Syria Militants Said to Recruit Visiting Americans to Attack U.S.by Michael S. Schmidt and Eric Schmitt for the New York Times
via Jihad Watch — 1/9/2014
WASHINGTON — Islamic extremist groups in Syria with ties to Al Qaeda are trying to identify, recruit and train Americans and other Westerners who have traveled there to get them to carry out attacks when they return home, according to senior American intelligence and counterterrorism officials.
These efforts, which the officials say are in the early stages, are the latest challenge that the conflict in Syria has created, not just for Europe but for the United States, as the civil war has become a magnet for Westerners seeking to fight with the rebels against the government of President Bashar al-Assad. At least 70 Americans have either traveled to Syria, or tried to, since the civil war started three years ago, according to the intelligence and counterterrorism officials — a figure that has not previously been disclosed.
The director of the F.B.I., James B. Comey, said Thursday that tracking Americans who have returned from Syria had become one of the bureau’s highest counterterrorism priorities.
“We are focused on trying to figure out what our people are up to, who should be spoken to, who should be followed, who should be charged,” Mr. Comey said in a meeting with reporters, without referring to specific numbers. “I mean, it’s hard for me to characterize beyond that. It’s something we are intensely focused on.”
Fearing that the handful of Americans who have returned to the United States pose a threat because they may have received extensive training and jihadist indoctrination, the F.B.I. is conducting costly round-the-clock surveillance on a small number of these individuals, according to the officials.
“We know Al Qaeda is using Syria to identify individuals they can recruit, provide them additional indoctrination so they’re further radicalized, and leverage them into future soldiers, possibly in the U.S.,” said a senior counterterrorism official, who, like half a dozen other top intelligence, law enforcement and diplomatic officials interviewed for this article, spoke on the condition of anonymity because he did not want to be identified discussing delicate national security issues.
In Europe, where larger numbers are leaving for Syria, officials share the same concern and are working closely with American authorities to coordinate measures to stem the flow and track those who return.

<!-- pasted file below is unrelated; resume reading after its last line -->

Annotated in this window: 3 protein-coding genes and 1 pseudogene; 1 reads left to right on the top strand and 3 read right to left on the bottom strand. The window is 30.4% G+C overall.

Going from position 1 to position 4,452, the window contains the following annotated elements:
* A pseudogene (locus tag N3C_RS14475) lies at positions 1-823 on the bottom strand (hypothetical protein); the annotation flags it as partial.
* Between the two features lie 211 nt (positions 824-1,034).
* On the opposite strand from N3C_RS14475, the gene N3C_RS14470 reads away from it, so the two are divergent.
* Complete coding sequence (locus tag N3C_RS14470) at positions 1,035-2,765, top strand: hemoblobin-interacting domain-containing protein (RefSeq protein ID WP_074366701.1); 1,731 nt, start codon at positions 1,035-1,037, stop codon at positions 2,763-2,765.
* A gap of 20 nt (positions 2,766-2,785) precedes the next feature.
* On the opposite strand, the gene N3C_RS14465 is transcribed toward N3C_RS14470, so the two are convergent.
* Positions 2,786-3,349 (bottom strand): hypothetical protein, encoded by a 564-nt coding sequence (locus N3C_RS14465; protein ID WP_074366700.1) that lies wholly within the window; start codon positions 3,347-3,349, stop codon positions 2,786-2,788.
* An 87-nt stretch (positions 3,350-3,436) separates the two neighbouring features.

Analysts say at least 1,200 European Muslims have gone to fight since the start of the civil war. In a confidential memo on Nov. 26, Gilles de Kerchove, the European Union’s counterterrorism coordinator, warned that “the first returnees have come back, and there are cases where individuals continue traveling back and forth.”
Most of the Americans who have traveled to Syria are still there, the officials said, though a few have died on the battlefield. Nicole Lynn Mansfield, 33, of Flint, Mich., a convert to Islam, was killed last May while with Syrian rebels in Idlib Province.
Another American, Eric G. Harroun, a former Army soldier from Phoenix, was indicted in Virginia by a federal grand jury last year on charges related to allegations that he fought alongside the Nusra Front, one of the Syrian opposition groups linked to Al Qaeda. In September, he pleaded guilty to a lesser charge involving conspiracy to transfer defense articles and services, and was released from custody.
Mr. Harroun’s involvement was hardly a secret. Last February, he bragged about his role, posting a photo on his Facebook page saying, “Downed a Syrian Helicopter then Looted all Intel and Weapons!”
American officials say their concerns about the recruitment and training of Americans are based on intelligence gleaned from passenger travel records, human sources on the ground in Syria, intercepted electronic communications, social media postings and surveillance of Americans overseas who have expressed interest in traveling to Syria. The authorities are also trying to identify Americans traveling there by scouring travel data that the European Union has been providing to the Department of Homeland Security as part of a 2011 agreement....